WASHINGTON, November 22 (By Carl Schreck for RIA Novosti) The recent eruption of violence between Israel and Hamas, which agreed to a cease-fire in the Gaza conflict Wednesday, has turned a spotlight once again on the thriving grassroots support among American evangelical Christians for the state of Israel.
“It’s an odd coalition in many ways,” said Randall Balmer, an expert on American religious history at Dartmouth College, noting that many American evangelicals ultimately desire to convert Jews to Christianity.
Whatever the motivation for this support, Israel is happy to have it, Balmer added.
“Israel will take any allies that they can get,” he said.
Christians United for Israel (CUFI), one of the United States’ leading pro-Israel Christian groups, has launched a campaign this week to have Hamas banned from Twitter, noting that the US government has deemed Hamas a terrorist group and arguing that the social-networking service is illegally offering “material support for the group” by allowing it to tweet.
Meanwhile, Christians across the nation have been calling on Americans to pray for Israel in the conflict, while evangelical groups working with Jewish activists have been organizing deliveries of supplies to areas of southern Israel targeted by Hamas rockets fired from Gaza.
Experts on religion in America note the importance of Israel in popular strains of fundamentalist Christianity in the United States, which contend that the Jews must be in Israel in order to set the stage for the return of Jesus.
In this End Times scenario, Jews who do not convert to Christianity would not be spirited up to heaven alongside Christians. This has led some to scrutinize whether American evangelicals’ support for Israel has much at all in common with the interests of the Jewish people.
The willingness of Israel to embrace this support is due in part to the importance of the evangelical electorate in the United States, which is far greater in numbers than the Jewish electorate in America, said Diana Winston, a professor of media and religion at the University of Southern California in Los Angeles.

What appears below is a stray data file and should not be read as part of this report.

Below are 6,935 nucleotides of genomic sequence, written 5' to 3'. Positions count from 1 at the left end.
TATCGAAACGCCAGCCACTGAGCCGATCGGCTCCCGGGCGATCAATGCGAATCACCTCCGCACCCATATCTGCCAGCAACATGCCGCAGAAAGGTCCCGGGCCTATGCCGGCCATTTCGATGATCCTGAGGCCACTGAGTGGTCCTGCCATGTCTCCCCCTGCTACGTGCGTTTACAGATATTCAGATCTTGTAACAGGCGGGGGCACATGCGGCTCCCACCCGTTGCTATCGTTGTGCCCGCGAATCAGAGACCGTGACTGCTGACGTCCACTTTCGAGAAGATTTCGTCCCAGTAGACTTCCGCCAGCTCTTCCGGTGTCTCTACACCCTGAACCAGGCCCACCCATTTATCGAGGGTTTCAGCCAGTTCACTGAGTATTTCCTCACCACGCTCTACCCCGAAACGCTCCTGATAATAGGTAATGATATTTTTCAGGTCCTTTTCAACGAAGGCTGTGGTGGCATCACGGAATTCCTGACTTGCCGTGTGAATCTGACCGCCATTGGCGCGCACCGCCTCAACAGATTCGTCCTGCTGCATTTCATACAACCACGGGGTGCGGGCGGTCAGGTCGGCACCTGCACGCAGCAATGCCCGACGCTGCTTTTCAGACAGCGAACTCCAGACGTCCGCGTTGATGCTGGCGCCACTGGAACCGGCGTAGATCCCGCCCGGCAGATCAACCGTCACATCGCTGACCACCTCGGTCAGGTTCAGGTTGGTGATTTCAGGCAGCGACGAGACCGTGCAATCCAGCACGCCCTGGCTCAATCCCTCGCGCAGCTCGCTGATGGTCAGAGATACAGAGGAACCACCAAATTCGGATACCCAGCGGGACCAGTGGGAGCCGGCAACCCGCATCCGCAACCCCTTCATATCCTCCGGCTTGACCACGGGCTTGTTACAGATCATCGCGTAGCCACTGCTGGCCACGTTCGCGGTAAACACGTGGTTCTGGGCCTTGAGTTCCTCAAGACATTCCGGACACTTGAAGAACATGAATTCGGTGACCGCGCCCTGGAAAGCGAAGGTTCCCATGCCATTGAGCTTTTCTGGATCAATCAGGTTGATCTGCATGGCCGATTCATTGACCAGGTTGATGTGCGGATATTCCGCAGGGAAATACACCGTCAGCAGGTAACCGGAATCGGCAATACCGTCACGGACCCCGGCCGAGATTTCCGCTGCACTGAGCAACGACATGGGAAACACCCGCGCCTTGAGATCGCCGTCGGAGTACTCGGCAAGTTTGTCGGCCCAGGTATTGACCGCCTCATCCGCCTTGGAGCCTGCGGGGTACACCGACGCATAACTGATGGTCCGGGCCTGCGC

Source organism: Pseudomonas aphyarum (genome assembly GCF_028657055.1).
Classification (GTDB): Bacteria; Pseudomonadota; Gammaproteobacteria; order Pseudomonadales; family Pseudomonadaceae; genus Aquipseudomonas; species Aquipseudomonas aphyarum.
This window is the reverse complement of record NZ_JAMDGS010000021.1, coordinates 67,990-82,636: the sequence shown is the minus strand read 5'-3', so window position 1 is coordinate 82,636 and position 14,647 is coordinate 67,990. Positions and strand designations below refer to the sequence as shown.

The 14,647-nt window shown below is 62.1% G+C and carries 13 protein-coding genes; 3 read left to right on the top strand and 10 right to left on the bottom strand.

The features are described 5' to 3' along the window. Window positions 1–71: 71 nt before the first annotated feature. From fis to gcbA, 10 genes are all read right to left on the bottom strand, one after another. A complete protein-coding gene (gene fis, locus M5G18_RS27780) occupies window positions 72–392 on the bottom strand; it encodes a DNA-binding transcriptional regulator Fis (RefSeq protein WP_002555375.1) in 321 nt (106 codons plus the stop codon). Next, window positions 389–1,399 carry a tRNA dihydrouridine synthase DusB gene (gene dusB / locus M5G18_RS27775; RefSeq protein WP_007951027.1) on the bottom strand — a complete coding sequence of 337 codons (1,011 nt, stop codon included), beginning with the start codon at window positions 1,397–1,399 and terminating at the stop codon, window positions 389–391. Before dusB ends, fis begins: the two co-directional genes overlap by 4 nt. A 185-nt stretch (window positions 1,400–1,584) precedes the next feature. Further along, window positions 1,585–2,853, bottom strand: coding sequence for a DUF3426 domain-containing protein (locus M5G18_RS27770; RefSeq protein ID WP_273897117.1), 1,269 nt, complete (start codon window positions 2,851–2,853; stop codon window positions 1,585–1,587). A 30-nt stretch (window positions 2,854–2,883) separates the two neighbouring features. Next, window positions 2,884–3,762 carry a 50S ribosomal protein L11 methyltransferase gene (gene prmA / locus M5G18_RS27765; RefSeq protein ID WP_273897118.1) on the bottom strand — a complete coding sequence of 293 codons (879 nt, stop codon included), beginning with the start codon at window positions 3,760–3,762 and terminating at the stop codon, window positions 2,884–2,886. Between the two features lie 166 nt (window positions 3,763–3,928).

American evangelicals are also effective fundraisers for Israel, she noted.
“The evangelical political lobby on Israel is very formidable, and for Israelis, it’s more important to have a friend here and now rather than worry about what’s going to happen during the Second Coming,” Winston said.
Arguably the most influential figure in American evangelicals’ support for Israel is John Hagee, a Texas-based reverend who serves as the executive director of CUFI, which claims to have 1.2 million members.
Hagee has met in recent years with Israeli President Benjamin Netanyahu, as well as senior Israeli and US officials.
Hagee is no stranger to controversy. After he endorsed Republican Senator John McCain in the 2008 US presidential campaign, it emerged that Hagee had described Nazi leader Adolph Hitler in a 1990s sermon as carrying out God’s will by persecuting Jews, which resulted in the creation of a Jewish homeland in Israel.
Hagee has publicly denied that his organization’s support for the Israeli state has anything to do with an attempt to “hasten” the Second Coming of Jesus Christ.
“Yes, like many Jews, we do believe that the creation of Israel was the fulfillment of biblical prophecy,” Hagee wrote in a 2010 essay. “…But since we are powerless to change these plans, our motives for standing with Israel come from elsewhere.”
CUFI spokesman Ari Morgenstern told RIA Novosti on Wednesday that American Christians and Israelis have shared values, including a “belief in freedom and democracy” and support for the right of Israel “to defend its people.”
The group bans proselytizing at its events, and suggestions that its members’ support for Israel is linked to End Times theology is false, Morgenstern added.
“Anyone who advances that myth is betraying a fundamental ignorance about Christian theology,” Morgenstern said.
But Kenneth Wald, an expert on religion and politics at the University of Florida, says for many rank-and-file American evangelicals, comprehension of the current geopolitical challenges facing Israel is of secondary importance.
“Their support is more for a transcendental Israel, not the real Israel that exists on the ground,” Wald told RIA Novosti. “It’s part of their excitement for the End Times.”
This may be changing, said Larry Eskridge, associate director of the Institute for the Study of American Evangelicals.
In recent years, there has been an “unmistakable increase” in the number of American Christians who have developed a more nuanced understanding of the Middle East and Israel’s role in the region, he said.
“There is a growth in the number of people who have a more balanced view as to what’s going on over there and an increased sympathy to the Palestinian side,” Eskridge said.
There is still broad adherence in America to the idea that Israel is key to the theological scenario in which Christians are whisked home to God, Eskridge said.
“But there are a lot of other folks who aren’t buying into that,” he said.